PARENTING STRATEGY: Explore your teen’s fantasy, using it as a way to start a conversation. “Your child is sharing a very intimate part of herself,” says Watkins. Keep the conversation alive. “Ask, ‘What do you imagine it would be like to live with your birth mother?'” You may feel that such fantasies threaten your relationship but, in fact, being able to talk about this subject will only make it more profound. Says Watkins, “As teens move into a wider world, they often wonder what it would be like to live in other families. You probably did, too! This doesn’t negate their life with you.”

Listen to what your child is really asking. Sometimes curiosity about physical appearance is just that. “If you haven’t already shared photos or descriptions of your child’s birth parents, do so now,” says Watkins. “This is an understandable thing to be curious about. Teens are preoccupied with appearance, and they’re also starting to wonder what their own biological children will look like.”


Because teens are thinking about their origins, they may contemplate or even embark on a search for birth parents. But if your teen exclaims, in the heat of an argument, “I want to call my birth mother — now!” it’s natural that you might feel thrown.

PARENTING STRATEGY: Defuse the emergency, but explore the desire to search for or increase contact with a birth parent. “This could be a deep desire that is surfacing,” says Watkins. “But just as likely, it may not be. If your teen is using it to throw you off in the face of another problem, say you will address it after the problem is resolved.”

Then, be true to your word. “If you already communicate with the birth mother, ask your child how she thinks their relationship will look in the future,” suggests Watkins. “Does she desire more contact? Does she have fears and reservations? If it’s a closed adoption, discuss the option to open it, over time, and acknowledge that it will take a lot of consideration on both yours and your child’s part.”


You may have stopped seeing your child as Asian, Latino, or African-American, but the world hasn’t.

PARENTING STRATEGY: Widen your own social world. Show your child that you appreciate the challenges he’s facing. The larger world is not going to be as embracing as the home you’ve created, says Riley, “and your child may confront some very real stereotypes. People may assume that your Latina daughter is promiscuous, for example, or that your Asian son is a whiz at math.” Having to answer to any preconceived ideas, whether superficially positive or negative, can be a trial to a teen who’s figuring out who he is.

The best things to do are to talk — and to listen. “Ask your child, ‘Where do you feel most at ease? Who are your friends? Whom are you comfortable dating?'” suggests Riley. “Kids want their wholeness to be accepted. Try not to push one way or the other.”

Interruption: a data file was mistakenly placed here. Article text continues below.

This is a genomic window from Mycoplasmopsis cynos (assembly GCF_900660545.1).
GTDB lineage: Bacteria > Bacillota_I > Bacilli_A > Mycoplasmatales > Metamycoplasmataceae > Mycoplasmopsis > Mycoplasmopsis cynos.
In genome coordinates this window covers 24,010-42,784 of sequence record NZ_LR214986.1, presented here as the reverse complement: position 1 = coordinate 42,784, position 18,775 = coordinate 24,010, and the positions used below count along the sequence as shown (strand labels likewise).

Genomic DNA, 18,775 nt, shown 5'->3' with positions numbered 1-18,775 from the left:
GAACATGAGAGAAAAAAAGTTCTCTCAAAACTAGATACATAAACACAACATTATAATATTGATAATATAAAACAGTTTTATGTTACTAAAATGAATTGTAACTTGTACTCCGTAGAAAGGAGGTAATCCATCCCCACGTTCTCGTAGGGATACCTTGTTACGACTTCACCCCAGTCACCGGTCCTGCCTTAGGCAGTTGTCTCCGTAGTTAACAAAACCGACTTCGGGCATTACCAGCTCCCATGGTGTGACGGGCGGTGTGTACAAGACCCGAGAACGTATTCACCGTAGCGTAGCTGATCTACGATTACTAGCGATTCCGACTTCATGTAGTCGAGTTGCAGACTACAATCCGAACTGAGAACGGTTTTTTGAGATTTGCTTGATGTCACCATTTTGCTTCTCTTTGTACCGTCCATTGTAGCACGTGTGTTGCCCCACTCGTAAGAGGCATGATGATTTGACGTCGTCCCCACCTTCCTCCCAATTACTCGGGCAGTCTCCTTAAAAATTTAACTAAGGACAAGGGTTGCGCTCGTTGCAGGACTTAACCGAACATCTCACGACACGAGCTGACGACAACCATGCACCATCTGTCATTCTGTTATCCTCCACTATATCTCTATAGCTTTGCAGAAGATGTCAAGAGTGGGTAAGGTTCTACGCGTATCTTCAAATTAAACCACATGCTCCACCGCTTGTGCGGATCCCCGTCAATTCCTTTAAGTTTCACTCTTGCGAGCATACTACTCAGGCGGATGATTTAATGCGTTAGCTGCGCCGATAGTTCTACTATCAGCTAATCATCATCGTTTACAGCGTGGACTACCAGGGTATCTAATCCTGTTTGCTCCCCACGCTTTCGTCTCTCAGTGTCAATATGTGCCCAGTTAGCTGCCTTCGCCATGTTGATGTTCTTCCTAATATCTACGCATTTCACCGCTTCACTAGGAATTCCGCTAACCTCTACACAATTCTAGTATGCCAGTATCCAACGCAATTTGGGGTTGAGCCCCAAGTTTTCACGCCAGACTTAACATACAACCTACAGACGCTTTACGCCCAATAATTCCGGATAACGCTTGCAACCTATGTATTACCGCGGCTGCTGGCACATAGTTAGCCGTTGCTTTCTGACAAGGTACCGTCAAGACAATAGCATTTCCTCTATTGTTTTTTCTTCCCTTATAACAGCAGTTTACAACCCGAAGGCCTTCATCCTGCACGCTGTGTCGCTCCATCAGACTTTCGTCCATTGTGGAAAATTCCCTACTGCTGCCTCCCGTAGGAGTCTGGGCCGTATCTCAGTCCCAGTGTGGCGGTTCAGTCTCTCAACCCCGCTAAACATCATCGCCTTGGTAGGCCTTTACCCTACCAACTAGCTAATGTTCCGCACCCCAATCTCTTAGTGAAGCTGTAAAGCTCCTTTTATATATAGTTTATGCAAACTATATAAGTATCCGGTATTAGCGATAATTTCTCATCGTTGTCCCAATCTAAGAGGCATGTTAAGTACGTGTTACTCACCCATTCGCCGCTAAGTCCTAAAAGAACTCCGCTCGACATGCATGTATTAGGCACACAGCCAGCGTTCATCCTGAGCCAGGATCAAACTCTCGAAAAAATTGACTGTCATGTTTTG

“Parenting an adolescent will be hard — period,” warns Anu Sharma. “Teenage kids have an uncanny instinct for knowing their parents’ Achilles heels and testing their limits. It comes from the intimacy of the relationship. Spouses do it, siblings do it, and kids do it.” But, with all this lashing out, are you afraid that you’re losing your child?

PARENTING STRATEGY: Take a deep breath, and be the grownup. “The fear is understandable,” says Sharma. “But it’s also irrational. You’re afraid that if you confront your child, you’ll lose him or her emotionally. But it’s not likely to happen.”

Her advice? “Count to 10, and don’t lash back. Remember, you’re the grownup in this situation. Don’t take the bait.” Your strategy should be to de-escalate the situation, avoiding overly emotional responses, like bursting into tears. “Kids really don’t want to know that they have the ability to hurt their parents,” says Sharma. “Even if their outward response is anger, they don’t want that much power.”

In the long run, the best thing you can do is be ruthlessly honest with yourself. “Ask yourself, ‘What am I afraid of?'” Sharma encourages. “Look that bogeyman in the eye, and say, ‘I’m not succumbing to that fear — I’m going to parent this child.'”


and just can’t take it anymore.

PARENTING STRATEGY: Forgive yourself. “There are times when you find yourself thinking, ‘I wish this kid had never been born, never been brought into this house,'” says Sharma. “Adoptive parents, in particular, may think that’s a bad feeling, and may feel ashamed. But it’s a normal feeling. Everyone in any intimate relationship feels this way at some time.”